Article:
Letting the Guilty Go Free: Whites' and Blacks' Willingness to Participate in Jury Nullification

Devon Johnson, George Mason University

Research shows that a majority of African Americans, and a significant number of white Americans, perceive the criminal justice system as racially biased. Few studies have addressed the consequences of these views. This paper examines whites' and blacks' willingness to participate in jury nullification using an innovative survey-based experiment from the 2002 Race, Crime and Public Opinion study (N=2,387). The experiment systematically varies the race of an alleged offender, the crime for which he has been accused, and whether police conduct in the case has been influenced by racial bias. Results show that there is more willingness to let a guilty person go free if he is accused of a non-violent drug offense than an attempted murder, and if there is a possibility of police racial bias in the case. Moreover, there is a substantial black-white difference, with blacks more willing than white to engage in jury nullification. Multivariate analyses examine the sources of these attitudes, focusing on the effects of perceived racial bias in the criminal justice system, racial prejudice, ideology, crime salience, views of the police, and contact with the criminal justice system. The implications of the results are discussed.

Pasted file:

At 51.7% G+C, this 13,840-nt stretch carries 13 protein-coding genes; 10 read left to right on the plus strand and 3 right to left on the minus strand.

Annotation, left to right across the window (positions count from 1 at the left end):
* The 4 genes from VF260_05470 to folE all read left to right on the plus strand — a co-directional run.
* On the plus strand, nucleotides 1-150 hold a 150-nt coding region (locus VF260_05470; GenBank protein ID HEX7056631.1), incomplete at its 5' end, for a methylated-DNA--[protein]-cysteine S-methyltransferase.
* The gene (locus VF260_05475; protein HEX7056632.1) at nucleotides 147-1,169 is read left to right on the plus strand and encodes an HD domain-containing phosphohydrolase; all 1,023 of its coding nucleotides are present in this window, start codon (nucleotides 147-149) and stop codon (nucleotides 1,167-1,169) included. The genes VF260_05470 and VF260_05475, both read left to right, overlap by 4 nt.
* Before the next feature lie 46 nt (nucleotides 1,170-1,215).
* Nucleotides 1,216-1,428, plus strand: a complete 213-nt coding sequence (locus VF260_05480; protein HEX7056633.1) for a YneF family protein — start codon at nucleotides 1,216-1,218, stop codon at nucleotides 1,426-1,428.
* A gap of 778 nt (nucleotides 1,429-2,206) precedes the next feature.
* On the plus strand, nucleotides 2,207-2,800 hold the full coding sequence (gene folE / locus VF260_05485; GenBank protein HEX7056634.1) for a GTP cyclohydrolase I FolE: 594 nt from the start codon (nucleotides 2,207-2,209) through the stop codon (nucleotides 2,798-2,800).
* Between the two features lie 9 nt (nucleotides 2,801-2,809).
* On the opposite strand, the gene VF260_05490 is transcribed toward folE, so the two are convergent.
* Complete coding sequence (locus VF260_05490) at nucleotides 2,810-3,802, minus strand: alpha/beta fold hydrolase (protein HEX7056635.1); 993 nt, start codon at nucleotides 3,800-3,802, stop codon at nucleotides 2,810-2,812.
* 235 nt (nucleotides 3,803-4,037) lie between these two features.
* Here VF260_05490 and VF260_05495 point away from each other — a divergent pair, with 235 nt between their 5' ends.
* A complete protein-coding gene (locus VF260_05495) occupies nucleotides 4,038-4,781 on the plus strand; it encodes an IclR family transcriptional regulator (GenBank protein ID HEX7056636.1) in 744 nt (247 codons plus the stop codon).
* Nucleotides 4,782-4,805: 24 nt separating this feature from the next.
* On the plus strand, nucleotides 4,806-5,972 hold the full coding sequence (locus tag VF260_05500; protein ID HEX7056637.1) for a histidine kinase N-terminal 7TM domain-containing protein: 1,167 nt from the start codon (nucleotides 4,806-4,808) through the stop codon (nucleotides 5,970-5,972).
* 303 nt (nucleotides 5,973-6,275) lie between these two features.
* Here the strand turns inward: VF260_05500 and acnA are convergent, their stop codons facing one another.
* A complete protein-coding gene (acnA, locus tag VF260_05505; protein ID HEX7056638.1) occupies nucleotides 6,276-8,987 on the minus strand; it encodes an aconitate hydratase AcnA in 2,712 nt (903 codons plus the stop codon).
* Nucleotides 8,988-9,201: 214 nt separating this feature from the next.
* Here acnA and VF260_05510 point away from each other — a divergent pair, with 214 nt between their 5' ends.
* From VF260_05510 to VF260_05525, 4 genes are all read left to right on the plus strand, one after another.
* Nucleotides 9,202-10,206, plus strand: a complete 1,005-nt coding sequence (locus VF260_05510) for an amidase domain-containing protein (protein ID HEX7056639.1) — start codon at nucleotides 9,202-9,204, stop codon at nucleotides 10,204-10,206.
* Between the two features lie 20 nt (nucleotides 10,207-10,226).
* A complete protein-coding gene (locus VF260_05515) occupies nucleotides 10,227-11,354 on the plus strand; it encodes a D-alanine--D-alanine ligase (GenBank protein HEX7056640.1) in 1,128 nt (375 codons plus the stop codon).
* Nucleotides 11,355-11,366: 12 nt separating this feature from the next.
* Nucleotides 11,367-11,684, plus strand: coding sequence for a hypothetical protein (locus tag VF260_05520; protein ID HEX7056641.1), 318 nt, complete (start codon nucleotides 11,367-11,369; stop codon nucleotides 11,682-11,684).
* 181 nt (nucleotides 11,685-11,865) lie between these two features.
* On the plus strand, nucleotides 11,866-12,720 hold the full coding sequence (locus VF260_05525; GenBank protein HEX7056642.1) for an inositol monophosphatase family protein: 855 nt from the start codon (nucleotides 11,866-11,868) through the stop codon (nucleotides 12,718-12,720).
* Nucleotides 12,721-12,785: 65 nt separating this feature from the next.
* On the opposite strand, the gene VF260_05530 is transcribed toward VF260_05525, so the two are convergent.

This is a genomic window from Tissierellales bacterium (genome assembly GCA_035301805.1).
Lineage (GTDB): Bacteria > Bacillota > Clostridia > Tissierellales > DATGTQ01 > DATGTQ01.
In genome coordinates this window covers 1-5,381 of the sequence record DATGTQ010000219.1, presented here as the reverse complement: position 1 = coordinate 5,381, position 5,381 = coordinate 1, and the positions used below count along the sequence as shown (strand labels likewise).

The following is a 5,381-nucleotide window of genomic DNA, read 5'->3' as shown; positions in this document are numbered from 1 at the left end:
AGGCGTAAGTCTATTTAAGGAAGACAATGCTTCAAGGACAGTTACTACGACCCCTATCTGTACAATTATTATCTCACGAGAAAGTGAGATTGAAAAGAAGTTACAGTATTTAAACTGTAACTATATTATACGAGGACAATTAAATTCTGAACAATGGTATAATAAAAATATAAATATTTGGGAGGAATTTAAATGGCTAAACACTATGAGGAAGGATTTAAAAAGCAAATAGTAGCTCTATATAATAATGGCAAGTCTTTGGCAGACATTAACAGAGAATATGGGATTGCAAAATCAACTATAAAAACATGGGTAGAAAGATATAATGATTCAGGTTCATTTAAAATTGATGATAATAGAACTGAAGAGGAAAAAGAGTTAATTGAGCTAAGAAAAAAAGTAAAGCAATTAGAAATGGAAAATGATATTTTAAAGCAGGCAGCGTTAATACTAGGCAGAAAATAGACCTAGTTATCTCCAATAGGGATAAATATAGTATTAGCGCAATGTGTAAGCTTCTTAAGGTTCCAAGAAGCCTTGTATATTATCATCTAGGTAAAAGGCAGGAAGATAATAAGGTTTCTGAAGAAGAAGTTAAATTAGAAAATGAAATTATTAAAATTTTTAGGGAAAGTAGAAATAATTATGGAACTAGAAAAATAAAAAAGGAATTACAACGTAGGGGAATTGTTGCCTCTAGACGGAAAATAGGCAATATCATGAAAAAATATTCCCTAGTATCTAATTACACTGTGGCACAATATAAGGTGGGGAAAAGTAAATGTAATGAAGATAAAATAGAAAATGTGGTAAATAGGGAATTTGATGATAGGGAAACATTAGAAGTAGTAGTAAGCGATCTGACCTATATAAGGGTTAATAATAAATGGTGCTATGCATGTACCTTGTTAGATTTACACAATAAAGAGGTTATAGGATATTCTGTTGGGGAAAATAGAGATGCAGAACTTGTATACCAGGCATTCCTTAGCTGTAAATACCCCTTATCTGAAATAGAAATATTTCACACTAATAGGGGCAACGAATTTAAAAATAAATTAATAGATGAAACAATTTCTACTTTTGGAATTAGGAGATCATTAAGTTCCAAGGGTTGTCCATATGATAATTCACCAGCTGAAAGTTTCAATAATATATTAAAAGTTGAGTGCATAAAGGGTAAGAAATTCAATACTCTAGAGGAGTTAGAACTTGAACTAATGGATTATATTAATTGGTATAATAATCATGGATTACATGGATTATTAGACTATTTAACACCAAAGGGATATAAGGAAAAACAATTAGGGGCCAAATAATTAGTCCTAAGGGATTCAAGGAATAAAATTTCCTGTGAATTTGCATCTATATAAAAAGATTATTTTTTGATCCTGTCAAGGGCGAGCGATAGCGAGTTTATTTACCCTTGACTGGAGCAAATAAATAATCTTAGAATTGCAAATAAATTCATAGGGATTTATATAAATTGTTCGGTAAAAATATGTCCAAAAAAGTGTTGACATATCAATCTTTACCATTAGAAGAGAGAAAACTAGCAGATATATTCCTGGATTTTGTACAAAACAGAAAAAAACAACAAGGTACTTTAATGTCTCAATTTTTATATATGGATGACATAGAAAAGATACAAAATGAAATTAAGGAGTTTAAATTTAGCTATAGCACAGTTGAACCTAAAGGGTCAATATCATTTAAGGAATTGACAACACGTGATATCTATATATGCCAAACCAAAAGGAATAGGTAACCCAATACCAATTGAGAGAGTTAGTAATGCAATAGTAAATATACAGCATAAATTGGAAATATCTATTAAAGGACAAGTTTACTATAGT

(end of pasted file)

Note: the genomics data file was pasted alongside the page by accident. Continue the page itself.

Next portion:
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Updated 05/20/2006